People from an organisation called MIB may help save the world as we know it, but these are no Men in Black—they’re from the profoundly un-Hollywood Manchester Institute of Biotechnology. They say that a cleaner replacement for jet fuel, made from seawater, could be just a handful of years away.
The biofuel, made by aquatic bacteria, is not only clean-burning but also cost-effective to produce and does not impact food production, according to Nigel Scrutton, director of MIB. And the work is urgently needed.
Aviation’s growing traffic levels are eclipsing efficiency gains—the proportion of greenhouse gases that comes from aviation currently accounts for two percent of the global total. The aviation industry has promised to slash emissions by 50 percent from 2005 levels by 2050, and cleaner, sustainable alternative fuels will be key to getting there. But in 2018, biofuels were less than 0.1 percent of the sector’s fuel use, despite the first commercial flight to use such fuels taking place in 2008. They can also be more expensive than fossil-derived jet fuel, too.
Private flying is particularly vulnerable, despite increasing efforts by business-jet makers to support the use of alternative fuels. According to some polls, more than half of Britons support a ban on private flights, and even in the US, the figure is more than 40 percent.
The researchers, funded by the US-based Office of Naval Research Global, are working with the Halomonas bacteria to make replacements for refined crude oil. “That’s the vision,” says Scrutton. “And the beauty of biology is that you can engineer very pure versions.”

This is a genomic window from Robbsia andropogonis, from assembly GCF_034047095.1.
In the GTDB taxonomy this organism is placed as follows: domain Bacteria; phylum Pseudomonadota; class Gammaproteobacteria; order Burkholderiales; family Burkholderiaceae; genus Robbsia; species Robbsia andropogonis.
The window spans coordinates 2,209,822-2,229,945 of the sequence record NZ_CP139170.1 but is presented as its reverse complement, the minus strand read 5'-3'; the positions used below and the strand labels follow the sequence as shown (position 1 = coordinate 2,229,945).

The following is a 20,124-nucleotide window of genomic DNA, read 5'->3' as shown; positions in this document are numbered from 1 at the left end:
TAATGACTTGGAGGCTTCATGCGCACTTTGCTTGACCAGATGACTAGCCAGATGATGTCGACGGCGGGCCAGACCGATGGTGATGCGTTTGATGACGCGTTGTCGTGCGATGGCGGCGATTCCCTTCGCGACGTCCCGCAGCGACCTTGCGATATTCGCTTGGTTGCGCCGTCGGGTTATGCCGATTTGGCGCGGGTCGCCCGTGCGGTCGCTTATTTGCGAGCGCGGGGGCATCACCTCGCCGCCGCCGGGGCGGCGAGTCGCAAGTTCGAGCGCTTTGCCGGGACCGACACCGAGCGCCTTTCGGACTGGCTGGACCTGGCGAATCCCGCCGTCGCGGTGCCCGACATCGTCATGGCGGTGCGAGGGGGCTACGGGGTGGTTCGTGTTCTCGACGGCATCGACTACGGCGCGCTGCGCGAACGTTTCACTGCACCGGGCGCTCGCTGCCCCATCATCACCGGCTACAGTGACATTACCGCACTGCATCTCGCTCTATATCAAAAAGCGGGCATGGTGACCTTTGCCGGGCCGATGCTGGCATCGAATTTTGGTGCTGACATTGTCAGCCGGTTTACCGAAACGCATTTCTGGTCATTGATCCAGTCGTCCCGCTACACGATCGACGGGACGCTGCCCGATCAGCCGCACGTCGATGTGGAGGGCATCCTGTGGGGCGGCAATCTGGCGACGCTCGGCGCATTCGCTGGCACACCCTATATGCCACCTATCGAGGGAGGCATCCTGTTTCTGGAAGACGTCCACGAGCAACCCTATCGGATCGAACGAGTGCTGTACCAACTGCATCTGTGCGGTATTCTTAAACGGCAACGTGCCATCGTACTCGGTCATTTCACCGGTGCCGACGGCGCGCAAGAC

Petrochemicals drawn from the ground, even after refining, contain impurities that are part of the emissions problem—including oxides of nitrogen and sulphur. “If you burn a pure biofuel, it’ll end up as just CO2 and water,” says Scrutton.
And there are other benefits. The bacteria can be grown using agricultural and food waste, and the process of creating fuel would have less impact and could be cheaper than for current biofuels. For example, bioethanol comes from plants, such as corn, that compete for land with food crops, and algae needs tightly controlled environments for its production process.
Scrutton believes that Halomonas-derived jet fuel is five to seven years away from being produced at scale. “The next step is to demonstrate it at a pilot level,” he says. “That will develop confidence in the technology.”
Seawater-grown bacteria is not a complete answer—there are still CO2 emissions—but the biofuel it makes will be much cleaner than modern jet fuel and much more likely to make a difference than the very distant battery-powered airliners being promised. Talk about a sea change.